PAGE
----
“Vanity of vanities,” says Kohelet; “vanity of vanities, all is vanity” (הבל הבלים הכל הבל[1)] The word “vanity” is often used in translations for הבל yet I prefer the translation “wasted potential,” representing the life of הבל, or Abel, Cain’s brother, which was cut way to short by Cain’s fratricide.
We read these words every Sukkot yet we have to ask why? Yesterday we discussed the double joy that Sukkot brings, so why would we now say, on Shabbat Hol HaMoed Sukkot, that it is all in vain? This is particularly surprising when we consider that the ascribed author of Kohelet, better known to us as Ecclesiastes, is King Solomon. Solomon, or Shlomo, means one who is at peace, and we know that King Solomon lived during a most prosperous time, when Israel was not at war with any of it neighbors, he was considered Israel’s wisest king, and he merited building the Temple as the House for G-d. Why would he be the one to say that all is vain and to have such a difficult book to read?
What’s further troubling is that Kohelet is a book of myriad internal contradictions. As is pointed out by numerous rabbis, Ibn Ezra especially, Kohelet contains over a dozen contradictions. One example is when he says ולשמחה מה זאת עושה לשחוק אמרתי מהולל (“of laughter I said ‘It’s maddening!’ of joy ‘what good is that?’”) whereas six chapters later he proclaims ושבחתי אני את השמחה אשר אין טוב לאדם תחת השמש כי אם לאכול ולשתות ולשמוח (“I praised joy. For the only good a person can have under the sun is to eat, drink and enjoy himself.”) He has a similar contradiction within that very chapter, stating יהיה טוב ליראי אלקים אשר ייראו מלפניו (“It will be good for G-d fearers for they revere G-d”) yet two verses later he proclaims יש צדיקים אשר מגיע אלהם כמעשה רשעים (“There are righteous ones who suffer the fate of the wicked.”) It definitely does not appear to be appropriate for the festival of joy, a day on which we read the Haftarah for the coming of the Messiah following the battle with Gog of Magog.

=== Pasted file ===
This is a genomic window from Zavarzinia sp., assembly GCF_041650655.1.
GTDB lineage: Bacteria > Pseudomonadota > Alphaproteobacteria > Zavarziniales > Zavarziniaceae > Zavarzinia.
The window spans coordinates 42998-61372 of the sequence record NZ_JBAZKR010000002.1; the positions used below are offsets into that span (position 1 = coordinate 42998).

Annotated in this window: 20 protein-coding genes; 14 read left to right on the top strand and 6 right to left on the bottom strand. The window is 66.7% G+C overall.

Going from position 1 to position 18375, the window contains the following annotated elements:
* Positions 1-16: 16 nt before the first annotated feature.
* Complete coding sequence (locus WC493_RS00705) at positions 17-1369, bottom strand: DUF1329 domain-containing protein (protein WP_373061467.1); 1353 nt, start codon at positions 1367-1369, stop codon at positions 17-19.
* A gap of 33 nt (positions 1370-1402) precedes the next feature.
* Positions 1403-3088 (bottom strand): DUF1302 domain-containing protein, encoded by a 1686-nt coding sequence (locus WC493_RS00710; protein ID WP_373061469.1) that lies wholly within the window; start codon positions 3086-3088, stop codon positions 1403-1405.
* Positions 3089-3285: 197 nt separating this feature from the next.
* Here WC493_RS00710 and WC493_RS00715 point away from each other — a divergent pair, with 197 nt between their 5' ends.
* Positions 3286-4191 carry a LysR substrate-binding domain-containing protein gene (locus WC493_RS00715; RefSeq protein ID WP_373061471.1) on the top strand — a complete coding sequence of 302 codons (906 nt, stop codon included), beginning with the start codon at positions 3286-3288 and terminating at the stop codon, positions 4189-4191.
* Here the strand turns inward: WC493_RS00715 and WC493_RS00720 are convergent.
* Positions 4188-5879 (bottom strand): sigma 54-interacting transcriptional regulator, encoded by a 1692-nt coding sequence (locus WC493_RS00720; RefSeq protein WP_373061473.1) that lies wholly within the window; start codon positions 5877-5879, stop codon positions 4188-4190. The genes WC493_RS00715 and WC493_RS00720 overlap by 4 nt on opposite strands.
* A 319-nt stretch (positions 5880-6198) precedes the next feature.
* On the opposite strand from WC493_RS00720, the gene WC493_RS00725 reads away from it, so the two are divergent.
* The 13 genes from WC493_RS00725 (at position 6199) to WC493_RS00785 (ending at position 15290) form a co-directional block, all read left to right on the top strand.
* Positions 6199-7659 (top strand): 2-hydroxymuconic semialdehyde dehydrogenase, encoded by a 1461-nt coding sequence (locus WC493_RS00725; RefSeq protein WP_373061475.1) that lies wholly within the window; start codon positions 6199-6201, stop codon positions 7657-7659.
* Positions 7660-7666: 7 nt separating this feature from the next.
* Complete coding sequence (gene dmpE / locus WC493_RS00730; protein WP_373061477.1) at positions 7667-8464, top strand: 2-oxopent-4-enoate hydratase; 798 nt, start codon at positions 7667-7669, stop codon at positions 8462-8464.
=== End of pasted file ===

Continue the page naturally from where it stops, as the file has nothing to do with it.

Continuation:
The rabbis don’t like Kohelet, proclaiming “O Solomon, where is your wisdom? Where is your understanding? Not only do your words contradict those of your father David, but they also contradict themselves. Your father David said לא המתים יהללו יה (“it is not the dead who praise G-d”) but you said ושבח אני את המתים שכבר מתו-מן החיים אשר המה חיים עדנה “I thought the dad more fortunate who have died already, than the living who yet live.” Then you (contradicted yourself by saying) כי לכלב חי הוא טוב מן האריה המת “Better a living dog than a dead lion.” Therefore, the rabbis sought to ban Kohelet from the biblical corpus.
Looking at Solomon’s life, we can see why this is the case. Though he appeared to have it all, the Book of Kings tells us that this was not the case. Deuteronomy is clear that the king shall not “acquire many horses for himself or cause the people to return to Egypt to add to his horses…And he shall not have too many wives, lest his heart go astray, nor shall he accumulate too much silver and gold.” Solomon broke these commands from Deuteronomy having “700 wives, princesses and 300 concubines, and his wives turned his heart away,” specifying that they did so “when he was old.” He had 40,000 stalls of horses for his chariots, 12,000 horsemen. It specifies that “Solomon’s import of horses was from Egypt and Kue, and the king’s merchants procured them from Kue for a price.” Furthermore, Solomon had a huge corvee labor force: the remaining Amorites, Hittites, Perizzites, Hivites and Jebusites. Do not worry-the text specifies that “of the people Israel, Solomon made no slaves.” To build the Temple, Solomon had “70,000 that bore burdens, and 80,000 that were hewers in the mountains.”